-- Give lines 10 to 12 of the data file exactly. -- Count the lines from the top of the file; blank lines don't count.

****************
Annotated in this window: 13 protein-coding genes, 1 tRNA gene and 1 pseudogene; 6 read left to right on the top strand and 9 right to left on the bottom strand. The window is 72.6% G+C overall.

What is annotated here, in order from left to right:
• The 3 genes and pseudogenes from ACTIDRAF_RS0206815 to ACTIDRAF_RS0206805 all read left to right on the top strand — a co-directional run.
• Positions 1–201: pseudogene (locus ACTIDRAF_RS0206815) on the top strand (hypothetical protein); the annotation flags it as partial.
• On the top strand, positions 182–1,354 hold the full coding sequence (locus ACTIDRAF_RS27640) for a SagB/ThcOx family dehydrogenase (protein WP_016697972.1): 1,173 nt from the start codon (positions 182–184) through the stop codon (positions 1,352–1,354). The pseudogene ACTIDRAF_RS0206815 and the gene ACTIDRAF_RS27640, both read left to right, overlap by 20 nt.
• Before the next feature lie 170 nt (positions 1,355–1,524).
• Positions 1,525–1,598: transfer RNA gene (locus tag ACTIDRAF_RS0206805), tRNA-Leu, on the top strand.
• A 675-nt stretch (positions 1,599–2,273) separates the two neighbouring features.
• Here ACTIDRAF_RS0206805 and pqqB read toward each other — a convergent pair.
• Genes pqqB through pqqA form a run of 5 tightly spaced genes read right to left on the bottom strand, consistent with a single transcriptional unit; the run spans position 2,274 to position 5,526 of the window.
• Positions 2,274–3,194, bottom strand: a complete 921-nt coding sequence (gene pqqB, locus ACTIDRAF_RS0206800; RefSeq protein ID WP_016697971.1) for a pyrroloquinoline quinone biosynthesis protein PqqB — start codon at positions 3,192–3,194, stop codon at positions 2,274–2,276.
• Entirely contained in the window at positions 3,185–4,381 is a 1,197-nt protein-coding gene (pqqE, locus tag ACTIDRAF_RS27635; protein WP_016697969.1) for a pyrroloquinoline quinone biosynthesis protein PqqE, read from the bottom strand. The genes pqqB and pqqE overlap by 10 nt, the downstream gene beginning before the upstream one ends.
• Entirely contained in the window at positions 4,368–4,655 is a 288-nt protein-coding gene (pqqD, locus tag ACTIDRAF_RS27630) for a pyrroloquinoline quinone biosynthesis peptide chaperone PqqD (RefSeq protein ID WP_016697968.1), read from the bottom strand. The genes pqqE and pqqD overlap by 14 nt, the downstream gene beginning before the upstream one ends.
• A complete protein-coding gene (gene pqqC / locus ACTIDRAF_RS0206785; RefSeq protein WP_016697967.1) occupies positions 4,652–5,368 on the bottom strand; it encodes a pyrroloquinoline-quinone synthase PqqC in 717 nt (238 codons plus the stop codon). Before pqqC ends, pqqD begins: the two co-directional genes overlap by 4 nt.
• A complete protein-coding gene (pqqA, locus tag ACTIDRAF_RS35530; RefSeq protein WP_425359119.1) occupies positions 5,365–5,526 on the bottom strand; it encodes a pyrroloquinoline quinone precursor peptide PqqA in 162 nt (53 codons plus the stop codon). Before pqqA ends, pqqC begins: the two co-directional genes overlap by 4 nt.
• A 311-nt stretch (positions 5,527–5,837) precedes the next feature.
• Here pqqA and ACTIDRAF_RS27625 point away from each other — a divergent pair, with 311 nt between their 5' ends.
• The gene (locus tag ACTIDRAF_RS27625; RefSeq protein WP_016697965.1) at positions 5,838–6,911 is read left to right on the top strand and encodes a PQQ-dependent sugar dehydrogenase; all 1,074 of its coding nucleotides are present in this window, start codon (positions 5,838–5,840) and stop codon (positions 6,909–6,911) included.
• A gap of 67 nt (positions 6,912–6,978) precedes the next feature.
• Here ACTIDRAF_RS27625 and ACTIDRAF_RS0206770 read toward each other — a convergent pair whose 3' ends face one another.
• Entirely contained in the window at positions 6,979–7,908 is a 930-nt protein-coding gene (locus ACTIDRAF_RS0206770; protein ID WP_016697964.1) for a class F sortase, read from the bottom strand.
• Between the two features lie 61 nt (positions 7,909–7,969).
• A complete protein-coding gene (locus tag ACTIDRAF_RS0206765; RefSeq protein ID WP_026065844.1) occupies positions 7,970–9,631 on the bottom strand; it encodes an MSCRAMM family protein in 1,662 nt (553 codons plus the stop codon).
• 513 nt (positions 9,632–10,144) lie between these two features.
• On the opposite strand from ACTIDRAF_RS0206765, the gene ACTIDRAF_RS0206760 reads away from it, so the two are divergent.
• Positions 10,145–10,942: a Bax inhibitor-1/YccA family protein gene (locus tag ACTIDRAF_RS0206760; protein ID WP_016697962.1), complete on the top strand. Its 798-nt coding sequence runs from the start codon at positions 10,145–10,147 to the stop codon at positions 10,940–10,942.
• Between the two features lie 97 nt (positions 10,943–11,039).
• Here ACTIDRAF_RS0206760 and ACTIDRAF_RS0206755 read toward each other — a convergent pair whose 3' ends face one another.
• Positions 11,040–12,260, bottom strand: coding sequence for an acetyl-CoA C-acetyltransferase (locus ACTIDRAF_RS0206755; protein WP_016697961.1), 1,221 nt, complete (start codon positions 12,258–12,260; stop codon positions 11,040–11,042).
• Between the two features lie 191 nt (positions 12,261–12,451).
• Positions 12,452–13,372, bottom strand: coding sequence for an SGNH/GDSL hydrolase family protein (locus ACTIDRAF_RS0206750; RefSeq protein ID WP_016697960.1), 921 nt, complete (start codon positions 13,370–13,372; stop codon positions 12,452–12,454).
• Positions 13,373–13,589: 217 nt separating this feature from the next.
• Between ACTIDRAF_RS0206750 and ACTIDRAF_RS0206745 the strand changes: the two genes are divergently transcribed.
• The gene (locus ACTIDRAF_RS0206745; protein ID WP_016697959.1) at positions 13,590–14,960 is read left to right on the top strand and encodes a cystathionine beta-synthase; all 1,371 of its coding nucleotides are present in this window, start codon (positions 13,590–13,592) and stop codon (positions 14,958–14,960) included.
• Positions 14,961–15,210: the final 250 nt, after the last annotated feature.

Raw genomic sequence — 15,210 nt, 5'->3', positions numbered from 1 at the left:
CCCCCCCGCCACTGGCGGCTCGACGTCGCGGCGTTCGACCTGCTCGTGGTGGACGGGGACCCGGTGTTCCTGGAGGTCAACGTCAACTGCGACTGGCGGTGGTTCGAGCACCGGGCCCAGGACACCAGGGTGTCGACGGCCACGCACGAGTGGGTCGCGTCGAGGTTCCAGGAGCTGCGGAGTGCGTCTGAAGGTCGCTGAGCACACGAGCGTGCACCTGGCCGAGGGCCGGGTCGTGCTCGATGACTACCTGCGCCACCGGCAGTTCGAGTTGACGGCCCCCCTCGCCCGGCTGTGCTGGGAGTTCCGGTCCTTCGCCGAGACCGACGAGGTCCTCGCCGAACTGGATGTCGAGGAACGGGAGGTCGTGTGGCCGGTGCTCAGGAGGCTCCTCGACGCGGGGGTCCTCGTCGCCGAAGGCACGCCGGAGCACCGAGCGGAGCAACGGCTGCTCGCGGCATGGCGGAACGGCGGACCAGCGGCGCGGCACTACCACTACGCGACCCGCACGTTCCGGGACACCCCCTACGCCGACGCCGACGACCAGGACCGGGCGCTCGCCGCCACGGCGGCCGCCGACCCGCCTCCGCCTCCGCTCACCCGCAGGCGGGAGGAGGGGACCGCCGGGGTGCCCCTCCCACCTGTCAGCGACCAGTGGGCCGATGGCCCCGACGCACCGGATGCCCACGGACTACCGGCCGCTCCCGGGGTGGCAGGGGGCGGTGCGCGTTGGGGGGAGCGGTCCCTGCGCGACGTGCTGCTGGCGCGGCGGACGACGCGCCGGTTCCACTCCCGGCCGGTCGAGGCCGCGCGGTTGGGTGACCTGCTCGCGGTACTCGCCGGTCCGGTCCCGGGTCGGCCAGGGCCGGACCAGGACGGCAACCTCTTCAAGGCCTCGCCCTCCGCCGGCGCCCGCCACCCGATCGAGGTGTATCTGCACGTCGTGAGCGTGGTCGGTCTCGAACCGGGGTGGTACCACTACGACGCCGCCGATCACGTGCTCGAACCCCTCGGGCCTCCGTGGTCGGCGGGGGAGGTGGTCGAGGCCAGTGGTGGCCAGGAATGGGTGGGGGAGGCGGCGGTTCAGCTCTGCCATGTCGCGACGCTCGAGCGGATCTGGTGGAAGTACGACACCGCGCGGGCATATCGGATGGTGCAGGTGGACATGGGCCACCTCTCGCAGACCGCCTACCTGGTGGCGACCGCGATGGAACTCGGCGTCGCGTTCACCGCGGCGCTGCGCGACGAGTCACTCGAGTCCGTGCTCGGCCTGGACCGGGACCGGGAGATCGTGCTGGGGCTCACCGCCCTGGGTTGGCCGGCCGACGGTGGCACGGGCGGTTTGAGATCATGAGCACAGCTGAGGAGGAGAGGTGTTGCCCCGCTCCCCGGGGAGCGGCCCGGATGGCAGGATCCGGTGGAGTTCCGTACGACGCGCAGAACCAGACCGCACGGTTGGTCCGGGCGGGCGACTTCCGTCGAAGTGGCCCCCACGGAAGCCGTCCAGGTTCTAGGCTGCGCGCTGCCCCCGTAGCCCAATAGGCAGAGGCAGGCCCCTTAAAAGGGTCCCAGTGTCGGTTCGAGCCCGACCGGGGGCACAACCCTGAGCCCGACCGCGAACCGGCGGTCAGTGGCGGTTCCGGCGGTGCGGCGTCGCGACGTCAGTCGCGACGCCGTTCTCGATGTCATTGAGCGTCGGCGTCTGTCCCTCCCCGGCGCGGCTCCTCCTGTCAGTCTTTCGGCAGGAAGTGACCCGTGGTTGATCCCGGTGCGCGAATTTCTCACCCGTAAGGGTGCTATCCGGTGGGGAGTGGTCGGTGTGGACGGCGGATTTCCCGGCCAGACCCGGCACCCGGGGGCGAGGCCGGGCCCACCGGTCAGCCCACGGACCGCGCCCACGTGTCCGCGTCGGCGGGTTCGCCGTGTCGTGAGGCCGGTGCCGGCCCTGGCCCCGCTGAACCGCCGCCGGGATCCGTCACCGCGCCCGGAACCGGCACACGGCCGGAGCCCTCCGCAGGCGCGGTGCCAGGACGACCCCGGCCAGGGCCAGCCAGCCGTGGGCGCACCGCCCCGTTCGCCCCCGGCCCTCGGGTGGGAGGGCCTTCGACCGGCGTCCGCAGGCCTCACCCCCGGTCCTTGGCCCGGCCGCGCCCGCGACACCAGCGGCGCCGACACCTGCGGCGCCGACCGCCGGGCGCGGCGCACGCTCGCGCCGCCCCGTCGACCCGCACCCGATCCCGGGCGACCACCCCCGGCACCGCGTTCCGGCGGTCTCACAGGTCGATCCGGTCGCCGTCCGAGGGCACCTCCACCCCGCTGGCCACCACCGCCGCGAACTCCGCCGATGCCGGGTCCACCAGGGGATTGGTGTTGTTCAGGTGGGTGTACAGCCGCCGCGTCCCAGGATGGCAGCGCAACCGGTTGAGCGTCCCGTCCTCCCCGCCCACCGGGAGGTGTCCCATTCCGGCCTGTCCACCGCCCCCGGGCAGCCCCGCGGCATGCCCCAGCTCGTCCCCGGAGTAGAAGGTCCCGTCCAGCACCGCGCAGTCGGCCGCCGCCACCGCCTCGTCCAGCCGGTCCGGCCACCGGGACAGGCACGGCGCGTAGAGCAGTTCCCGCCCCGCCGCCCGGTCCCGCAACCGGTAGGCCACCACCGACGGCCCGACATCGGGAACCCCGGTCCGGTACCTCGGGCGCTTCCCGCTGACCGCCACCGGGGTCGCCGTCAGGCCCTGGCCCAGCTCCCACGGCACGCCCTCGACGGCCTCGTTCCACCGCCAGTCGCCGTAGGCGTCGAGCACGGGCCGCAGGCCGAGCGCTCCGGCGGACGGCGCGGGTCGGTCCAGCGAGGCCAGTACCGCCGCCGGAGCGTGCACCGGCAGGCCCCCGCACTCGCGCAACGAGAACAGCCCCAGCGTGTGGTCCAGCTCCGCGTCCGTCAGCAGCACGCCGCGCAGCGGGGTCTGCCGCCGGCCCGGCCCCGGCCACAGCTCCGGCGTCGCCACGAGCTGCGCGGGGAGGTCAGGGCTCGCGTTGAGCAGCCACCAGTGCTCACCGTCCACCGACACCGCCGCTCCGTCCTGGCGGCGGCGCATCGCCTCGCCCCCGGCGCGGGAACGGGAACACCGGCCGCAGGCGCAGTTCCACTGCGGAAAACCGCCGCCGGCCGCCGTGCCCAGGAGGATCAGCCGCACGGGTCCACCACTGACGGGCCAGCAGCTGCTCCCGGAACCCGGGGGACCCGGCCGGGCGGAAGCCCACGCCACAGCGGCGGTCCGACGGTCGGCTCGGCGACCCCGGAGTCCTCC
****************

• Genes pqqB through pqqA form a run of 5 tightly spaced genes read right to left on the bottom strand, consistent with a single transcriptional unit; the run spans position 2,274 to position 5,526 of the window.
• Positions 2,274–3,194, bottom strand: a complete 921-nt coding sequence (gene pqqB, locus ACTIDRAF_RS0206800; RefSeq protein ID WP_016697971.1) for a pyrroloquinoline quinone biosynthesis protein PqqB — start codon at positions 3,192–3,194, stop codon at positions 2,274–2,276.
• Entirely contained in the window at positions 3,185–4,381 is a 1,197-nt protein-coding gene (pqqE, locus tag ACTIDRAF_RS27635; protein WP_016697969.1) for a pyrroloquinoline quinone biosynthesis protein PqqE, read from the bottom strand. The genes pqqB and pqqE overlap by 10 nt, the downstream gene beginning before the upstream one ends.